Štefan Straka

Ashoka Fellow
Fellow Since 2015


This profile was prepared when Štefan Straka was elected to the Ashoka Fellowship in 2015.
The New Idea
Stefan identified two latent assets in rural Slovakia: idle people and idle land. Where others have seen these as problems, Stefan saw opportunity. Most of the poorest families in rural Slovakia are the historically nomadic Roma, who were subject to forced settlement policies under the communist regime of the mid-20th century. Because of their history, the sedentary and permanent activity of cultivating land was never an activity undertaken by or made available to this population. Stefan is changing this for the Roma as well as others who are marginalized to the periphery of society for various reasons. By linking idle human and land resources, he is building a new community-based identity for the poorest and most marginalized communities in the region while improving their food security and economic opportunity. Stefan brings together land owners (primarily the state and the church) with other public and private stakeholders to create opportunity for the Roma community and other marginalized people to use idle land for organic farming. By connecting these excluded communities to the land, he is creating in-kind income (food and energy) and development opportunities that ensure their self-sufficiency, enabling a sense of purpose and permanence, and breaking the cycle of exclusion and discrimination by shifting public perceptions of this population. Stefan’s model builds work ethic and long-term planning skills and opens up new opportunities for food security. The families he works with improve their nutritional status and find a new identity as farmers with connection to land and purpose. This creates new bonds between this population and their neighbors, who now see them as productive members of the community, thus breaking the cycle of exclusion and negative stereotyping. Stefan’s initiative has changed the minds of early skeptics and caught the attention of the government, the church, NGOs, and foundations, all of whom are now looking at his work as a best practice and working with him to replicate it.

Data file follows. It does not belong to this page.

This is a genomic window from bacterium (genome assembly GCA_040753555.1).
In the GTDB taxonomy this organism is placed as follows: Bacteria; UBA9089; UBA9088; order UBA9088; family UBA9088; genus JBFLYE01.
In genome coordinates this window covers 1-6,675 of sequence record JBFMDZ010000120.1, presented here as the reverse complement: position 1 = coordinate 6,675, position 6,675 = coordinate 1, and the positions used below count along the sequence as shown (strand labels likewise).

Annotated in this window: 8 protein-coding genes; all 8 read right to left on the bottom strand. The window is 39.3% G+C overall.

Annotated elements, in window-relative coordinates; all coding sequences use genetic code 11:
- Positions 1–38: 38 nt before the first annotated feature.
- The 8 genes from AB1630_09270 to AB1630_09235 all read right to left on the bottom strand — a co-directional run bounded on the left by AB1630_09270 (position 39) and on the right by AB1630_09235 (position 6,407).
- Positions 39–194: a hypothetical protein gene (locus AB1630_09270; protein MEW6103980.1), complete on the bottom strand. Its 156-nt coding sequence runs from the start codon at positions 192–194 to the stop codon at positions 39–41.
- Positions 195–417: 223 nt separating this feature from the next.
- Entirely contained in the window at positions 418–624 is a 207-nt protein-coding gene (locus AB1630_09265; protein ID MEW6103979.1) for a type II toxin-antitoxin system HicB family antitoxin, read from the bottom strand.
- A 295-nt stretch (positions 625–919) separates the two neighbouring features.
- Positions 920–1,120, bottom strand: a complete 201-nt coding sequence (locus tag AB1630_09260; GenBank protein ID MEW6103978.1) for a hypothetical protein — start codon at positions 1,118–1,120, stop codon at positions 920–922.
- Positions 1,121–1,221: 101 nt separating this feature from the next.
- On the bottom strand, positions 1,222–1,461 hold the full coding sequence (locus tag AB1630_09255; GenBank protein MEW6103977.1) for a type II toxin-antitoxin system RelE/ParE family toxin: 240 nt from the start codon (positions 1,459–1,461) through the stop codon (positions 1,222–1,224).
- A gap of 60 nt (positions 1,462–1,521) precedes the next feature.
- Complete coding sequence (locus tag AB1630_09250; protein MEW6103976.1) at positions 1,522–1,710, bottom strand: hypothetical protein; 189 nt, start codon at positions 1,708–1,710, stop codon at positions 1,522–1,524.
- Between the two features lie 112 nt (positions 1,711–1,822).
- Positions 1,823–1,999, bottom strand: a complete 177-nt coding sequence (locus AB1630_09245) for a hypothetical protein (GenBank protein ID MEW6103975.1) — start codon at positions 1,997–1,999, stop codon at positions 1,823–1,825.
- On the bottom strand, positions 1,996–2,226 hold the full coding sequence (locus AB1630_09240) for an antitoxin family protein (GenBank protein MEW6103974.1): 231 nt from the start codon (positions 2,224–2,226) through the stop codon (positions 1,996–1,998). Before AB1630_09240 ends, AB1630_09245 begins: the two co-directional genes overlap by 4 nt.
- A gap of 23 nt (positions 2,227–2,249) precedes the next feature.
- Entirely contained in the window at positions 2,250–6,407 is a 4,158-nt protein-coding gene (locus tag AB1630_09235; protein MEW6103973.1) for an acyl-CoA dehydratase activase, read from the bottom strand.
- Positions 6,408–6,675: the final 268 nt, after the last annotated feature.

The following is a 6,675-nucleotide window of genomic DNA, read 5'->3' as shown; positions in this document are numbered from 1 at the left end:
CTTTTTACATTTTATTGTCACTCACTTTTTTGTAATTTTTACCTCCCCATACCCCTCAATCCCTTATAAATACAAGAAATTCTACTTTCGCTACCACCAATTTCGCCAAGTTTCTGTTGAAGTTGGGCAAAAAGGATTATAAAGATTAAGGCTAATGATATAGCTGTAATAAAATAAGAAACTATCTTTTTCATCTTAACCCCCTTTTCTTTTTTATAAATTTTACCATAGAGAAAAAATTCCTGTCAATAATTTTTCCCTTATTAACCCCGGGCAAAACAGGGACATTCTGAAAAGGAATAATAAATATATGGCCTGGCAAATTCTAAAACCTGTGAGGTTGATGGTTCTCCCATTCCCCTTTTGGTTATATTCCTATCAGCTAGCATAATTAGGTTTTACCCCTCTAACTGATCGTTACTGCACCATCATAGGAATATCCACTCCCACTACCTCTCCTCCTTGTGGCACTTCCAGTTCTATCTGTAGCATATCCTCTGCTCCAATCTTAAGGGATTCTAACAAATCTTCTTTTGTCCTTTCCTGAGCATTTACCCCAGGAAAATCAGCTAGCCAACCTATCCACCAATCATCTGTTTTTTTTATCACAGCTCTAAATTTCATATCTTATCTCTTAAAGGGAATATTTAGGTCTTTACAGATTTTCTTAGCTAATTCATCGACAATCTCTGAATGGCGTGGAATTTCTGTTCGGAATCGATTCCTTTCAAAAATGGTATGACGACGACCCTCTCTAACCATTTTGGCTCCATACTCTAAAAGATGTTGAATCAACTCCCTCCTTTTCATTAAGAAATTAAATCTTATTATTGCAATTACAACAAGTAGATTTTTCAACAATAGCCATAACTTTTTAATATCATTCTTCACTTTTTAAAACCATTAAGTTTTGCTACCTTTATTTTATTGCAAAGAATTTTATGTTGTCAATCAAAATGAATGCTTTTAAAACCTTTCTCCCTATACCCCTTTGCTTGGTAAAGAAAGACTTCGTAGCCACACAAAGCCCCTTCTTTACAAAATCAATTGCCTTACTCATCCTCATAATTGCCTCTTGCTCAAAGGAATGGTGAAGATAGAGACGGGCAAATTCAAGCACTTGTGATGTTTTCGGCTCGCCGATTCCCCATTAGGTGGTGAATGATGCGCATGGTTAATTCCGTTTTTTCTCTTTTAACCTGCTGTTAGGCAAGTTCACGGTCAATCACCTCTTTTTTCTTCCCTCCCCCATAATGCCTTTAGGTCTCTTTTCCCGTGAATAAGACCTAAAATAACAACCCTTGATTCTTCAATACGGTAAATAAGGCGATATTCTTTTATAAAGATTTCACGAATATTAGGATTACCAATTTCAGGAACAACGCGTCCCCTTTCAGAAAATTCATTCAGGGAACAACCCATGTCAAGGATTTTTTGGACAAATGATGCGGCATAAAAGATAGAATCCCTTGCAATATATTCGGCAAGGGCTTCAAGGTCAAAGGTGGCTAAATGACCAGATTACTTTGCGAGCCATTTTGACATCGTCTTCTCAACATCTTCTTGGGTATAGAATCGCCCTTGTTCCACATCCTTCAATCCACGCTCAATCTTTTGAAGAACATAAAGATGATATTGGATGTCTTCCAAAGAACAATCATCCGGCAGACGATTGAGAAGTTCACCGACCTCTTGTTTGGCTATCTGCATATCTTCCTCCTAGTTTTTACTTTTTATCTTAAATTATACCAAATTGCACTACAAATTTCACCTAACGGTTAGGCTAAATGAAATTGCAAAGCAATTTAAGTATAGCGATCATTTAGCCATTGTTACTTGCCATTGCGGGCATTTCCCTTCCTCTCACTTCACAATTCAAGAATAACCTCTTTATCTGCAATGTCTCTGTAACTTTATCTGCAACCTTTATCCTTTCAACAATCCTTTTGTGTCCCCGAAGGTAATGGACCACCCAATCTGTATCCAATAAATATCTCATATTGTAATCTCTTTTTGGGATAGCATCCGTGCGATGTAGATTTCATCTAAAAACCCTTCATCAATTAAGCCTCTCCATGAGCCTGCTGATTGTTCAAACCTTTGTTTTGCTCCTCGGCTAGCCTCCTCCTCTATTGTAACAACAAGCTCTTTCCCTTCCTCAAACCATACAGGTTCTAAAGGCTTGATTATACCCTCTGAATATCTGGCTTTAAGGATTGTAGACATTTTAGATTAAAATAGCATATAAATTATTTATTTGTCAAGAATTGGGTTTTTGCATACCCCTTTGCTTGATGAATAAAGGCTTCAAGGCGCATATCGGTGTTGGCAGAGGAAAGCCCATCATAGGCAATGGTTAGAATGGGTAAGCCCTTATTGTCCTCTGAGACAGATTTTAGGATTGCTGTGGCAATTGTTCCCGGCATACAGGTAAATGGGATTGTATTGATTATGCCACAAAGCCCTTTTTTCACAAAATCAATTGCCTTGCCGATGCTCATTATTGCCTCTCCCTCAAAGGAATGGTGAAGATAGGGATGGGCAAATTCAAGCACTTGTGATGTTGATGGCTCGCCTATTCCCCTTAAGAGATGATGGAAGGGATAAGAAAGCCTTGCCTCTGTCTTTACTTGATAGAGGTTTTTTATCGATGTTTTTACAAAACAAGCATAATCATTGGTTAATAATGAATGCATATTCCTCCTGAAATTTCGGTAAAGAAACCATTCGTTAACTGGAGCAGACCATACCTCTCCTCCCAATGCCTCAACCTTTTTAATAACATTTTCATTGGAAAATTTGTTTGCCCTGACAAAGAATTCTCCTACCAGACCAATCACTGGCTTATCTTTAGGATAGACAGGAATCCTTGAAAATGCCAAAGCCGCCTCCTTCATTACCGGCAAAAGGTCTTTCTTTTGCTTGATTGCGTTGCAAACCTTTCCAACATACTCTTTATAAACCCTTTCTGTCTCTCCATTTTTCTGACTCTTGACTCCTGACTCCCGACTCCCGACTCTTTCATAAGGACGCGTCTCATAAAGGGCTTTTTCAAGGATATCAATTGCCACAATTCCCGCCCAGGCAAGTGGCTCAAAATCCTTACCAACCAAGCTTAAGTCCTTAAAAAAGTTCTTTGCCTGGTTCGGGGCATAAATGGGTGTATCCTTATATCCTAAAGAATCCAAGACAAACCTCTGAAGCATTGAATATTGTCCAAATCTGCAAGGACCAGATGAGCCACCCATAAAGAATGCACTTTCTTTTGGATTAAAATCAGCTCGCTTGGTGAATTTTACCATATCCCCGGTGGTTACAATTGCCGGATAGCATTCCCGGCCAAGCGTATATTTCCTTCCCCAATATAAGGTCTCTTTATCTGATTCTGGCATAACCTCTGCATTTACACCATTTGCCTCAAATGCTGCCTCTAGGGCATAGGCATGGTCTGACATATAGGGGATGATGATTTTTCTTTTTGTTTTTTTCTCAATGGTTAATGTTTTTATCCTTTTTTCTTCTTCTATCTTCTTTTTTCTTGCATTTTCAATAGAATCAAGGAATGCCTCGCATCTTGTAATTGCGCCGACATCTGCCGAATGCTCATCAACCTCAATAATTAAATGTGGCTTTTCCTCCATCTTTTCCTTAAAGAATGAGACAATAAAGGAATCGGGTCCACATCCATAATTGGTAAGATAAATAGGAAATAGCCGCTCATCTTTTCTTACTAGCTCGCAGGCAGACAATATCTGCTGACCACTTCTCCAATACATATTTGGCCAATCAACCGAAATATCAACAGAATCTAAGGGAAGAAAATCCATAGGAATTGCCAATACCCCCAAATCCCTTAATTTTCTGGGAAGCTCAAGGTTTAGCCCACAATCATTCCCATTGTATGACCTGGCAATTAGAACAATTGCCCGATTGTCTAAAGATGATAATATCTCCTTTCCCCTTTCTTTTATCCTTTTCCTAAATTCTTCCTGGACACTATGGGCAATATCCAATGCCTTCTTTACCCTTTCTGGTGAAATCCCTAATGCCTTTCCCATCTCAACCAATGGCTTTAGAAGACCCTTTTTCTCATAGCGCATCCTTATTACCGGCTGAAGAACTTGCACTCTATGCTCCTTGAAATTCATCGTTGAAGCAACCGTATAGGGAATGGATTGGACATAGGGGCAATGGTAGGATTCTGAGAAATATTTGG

The Problem
The Strategy
The Person

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